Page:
"In swelling rage | then rose up Thor, -
Seldom he sits | when he such things hears, -
And the oaths were broken, | the words and bonds,
The mighty pledges | between them made." - Völuspá Line #26 from the Poetic Edda
A hammer no mortal can lift. A flame-haired fiery storm god. A comic book alien-hero-god who defends humanity. The swastika. Even the name "Thursday" ("Thor's Day"). Despite the virtual disappearance of the indigenous Norse religion and mythology several centuries ago, modern society still regularly encounters the storm god Thor, who continues to be brought back to life in the form of literature and was recently the protagonist in a big-budget Hollywood movie. What is it about this god, out of the hundreds (if not thousands) of deities that were consigned to the dustbin of history by the world's major religions, that so captures people's imaginations today?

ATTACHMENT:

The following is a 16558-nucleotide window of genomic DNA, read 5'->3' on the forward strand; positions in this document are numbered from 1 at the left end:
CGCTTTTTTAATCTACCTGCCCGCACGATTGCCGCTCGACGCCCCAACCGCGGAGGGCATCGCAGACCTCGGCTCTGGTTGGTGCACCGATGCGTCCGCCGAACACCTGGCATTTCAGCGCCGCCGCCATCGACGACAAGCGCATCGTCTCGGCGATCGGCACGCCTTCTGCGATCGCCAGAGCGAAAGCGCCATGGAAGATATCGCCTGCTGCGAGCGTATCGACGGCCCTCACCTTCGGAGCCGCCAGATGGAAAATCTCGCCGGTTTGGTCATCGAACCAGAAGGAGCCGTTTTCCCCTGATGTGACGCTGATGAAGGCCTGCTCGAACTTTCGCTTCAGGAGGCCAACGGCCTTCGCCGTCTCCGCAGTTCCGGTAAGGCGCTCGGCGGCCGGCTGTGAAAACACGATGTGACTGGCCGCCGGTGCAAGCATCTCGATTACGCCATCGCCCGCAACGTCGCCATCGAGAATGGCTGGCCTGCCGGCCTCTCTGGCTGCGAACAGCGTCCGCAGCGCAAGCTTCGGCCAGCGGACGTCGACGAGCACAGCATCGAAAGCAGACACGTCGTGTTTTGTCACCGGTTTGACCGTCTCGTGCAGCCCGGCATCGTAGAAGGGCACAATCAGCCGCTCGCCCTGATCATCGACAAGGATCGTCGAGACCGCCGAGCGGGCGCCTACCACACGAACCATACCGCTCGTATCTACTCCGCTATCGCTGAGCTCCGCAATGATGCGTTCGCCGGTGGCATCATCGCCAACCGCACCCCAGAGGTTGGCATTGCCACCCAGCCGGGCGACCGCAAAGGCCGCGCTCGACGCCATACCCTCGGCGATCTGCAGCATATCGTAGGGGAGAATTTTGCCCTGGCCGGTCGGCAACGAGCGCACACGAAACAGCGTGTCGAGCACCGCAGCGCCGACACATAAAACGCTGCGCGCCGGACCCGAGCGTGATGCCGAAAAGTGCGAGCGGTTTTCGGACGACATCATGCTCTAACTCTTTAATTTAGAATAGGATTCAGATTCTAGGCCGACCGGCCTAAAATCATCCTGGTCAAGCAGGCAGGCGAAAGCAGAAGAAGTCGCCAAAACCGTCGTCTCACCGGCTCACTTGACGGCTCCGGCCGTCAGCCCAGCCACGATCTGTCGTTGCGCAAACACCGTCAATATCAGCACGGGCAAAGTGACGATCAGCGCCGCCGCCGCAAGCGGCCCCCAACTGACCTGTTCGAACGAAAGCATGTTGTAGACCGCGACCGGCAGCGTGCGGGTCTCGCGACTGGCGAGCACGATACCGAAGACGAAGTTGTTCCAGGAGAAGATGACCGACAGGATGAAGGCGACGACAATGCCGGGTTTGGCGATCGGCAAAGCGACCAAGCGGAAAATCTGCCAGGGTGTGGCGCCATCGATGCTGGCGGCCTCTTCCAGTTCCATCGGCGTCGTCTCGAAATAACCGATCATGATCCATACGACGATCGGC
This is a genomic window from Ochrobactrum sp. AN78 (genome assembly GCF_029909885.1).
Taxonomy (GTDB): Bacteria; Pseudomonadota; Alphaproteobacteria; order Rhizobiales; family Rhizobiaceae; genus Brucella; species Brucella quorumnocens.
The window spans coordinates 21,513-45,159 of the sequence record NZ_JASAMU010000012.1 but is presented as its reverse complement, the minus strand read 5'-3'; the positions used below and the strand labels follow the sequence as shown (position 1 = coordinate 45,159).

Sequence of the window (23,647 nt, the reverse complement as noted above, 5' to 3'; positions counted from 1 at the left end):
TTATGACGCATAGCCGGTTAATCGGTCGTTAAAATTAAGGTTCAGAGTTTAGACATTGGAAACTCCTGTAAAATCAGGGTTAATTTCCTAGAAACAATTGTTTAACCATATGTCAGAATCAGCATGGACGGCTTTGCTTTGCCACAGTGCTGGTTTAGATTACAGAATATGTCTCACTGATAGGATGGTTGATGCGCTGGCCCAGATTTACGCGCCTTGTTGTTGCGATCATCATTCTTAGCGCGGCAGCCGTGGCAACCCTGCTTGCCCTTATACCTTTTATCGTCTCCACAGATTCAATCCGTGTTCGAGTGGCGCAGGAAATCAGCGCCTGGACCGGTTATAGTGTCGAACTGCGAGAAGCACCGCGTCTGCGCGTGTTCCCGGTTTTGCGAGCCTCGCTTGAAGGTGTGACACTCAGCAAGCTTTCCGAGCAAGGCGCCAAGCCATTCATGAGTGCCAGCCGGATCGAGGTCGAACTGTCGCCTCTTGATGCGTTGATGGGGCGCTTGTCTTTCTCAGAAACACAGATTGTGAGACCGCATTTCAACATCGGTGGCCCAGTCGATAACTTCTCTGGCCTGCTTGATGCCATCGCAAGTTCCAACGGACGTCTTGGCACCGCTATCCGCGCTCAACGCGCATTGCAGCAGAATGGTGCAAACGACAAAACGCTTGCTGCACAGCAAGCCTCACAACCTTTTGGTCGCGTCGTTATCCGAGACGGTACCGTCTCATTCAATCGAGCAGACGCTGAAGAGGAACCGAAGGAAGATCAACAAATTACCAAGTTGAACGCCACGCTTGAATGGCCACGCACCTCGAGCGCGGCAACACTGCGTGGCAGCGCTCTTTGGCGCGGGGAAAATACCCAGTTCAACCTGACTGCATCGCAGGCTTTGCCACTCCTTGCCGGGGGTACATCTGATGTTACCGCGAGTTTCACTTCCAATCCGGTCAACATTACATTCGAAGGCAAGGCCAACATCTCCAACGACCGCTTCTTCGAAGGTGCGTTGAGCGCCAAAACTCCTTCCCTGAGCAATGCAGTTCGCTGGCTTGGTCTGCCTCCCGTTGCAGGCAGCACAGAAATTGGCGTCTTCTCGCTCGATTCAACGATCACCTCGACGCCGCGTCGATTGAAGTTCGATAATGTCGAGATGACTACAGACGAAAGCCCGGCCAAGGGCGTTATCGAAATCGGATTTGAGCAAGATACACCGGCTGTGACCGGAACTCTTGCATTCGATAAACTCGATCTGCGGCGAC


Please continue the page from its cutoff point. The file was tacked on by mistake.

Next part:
A better understanding of Thor's appeal can be found in just about every aspect of the history and evolution of the figure over the centuries, including the origins of the god, the evocative imagery used to describe him, and even the parallels between Thor and similar gods and heroes. All of this has been buffeted by literature, such as the stories about Thor found in the Prose Edda and the Poetic Edda, and the connection societies have had with Thor for hundreds of years, even up until today.
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